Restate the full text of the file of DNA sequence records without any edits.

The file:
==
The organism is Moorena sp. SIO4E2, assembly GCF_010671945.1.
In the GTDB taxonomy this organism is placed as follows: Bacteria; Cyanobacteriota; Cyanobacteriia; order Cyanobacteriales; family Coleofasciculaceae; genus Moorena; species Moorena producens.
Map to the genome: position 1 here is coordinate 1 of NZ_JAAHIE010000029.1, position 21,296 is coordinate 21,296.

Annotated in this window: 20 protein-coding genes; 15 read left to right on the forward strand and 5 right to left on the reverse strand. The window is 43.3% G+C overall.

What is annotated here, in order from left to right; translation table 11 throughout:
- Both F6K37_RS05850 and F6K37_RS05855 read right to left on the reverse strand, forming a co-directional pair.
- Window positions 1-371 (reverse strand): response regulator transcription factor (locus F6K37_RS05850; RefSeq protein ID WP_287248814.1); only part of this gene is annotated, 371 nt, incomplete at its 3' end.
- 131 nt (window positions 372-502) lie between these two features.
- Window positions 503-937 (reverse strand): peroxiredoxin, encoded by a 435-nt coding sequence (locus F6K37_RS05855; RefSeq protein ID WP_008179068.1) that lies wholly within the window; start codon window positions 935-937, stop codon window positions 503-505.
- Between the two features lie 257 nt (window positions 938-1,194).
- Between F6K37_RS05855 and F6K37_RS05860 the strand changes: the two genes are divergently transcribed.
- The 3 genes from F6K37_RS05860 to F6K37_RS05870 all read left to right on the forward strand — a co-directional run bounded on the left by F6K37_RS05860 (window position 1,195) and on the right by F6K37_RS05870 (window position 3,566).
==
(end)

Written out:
The organism is Moorena sp. SIO4E2, assembly GCF_010671945.1.
In the GTDB taxonomy this organism is placed as follows: Bacteria; Cyanobacteriota; Cyanobacteriia; order Cyanobacteriales; family Coleofasciculaceae; genus Moorena; species Moorena producens.
Map to the genome: position 1 here is coordinate 1 of NZ_JAAHIE010000029.1, position 21,296 is coordinate 21,296.

Annotated in this window: 20 protein-coding genes; 15 read left to right on the forward strand and 5 right to left on the reverse strand. The window is 43.3% G+C overall.

What is annotated here, in order from left to right; translation table 11 throughout:
- Both F6K37_RS05850 and F6K37_RS05855 read right to left on the reverse strand, forming a co-directional pair.
- Window positions 1-371 (reverse strand): response regulator transcription factor (locus F6K37_RS05850; RefSeq protein ID WP_287248814.1); only part of this gene is annotated, 371 nt, incomplete at its 3' end.
- 131 nt (window positions 372-502) lie between these two features.
- Window positions 503-937 (reverse strand): peroxiredoxin, encoded by a 435-nt coding sequence (locus F6K37_RS05855; RefSeq protein ID WP_008179068.1) that lies wholly within the window; start codon window positions 935-937, stop codon window positions 503-505.
- Between the two features lie 257 nt (window positions 938-1,194).
- Between F6K37_RS05855 and F6K37_RS05860 the strand changes: the two genes are divergently transcribed.
- The 3 genes from F6K37_RS05860 to F6K37_RS05870 all read left to right on the forward strand — a co-directional run bounded on the left by F6K37_RS05860 (window position 1,195) and on the right by F6K37_RS05870 (window position 3,566).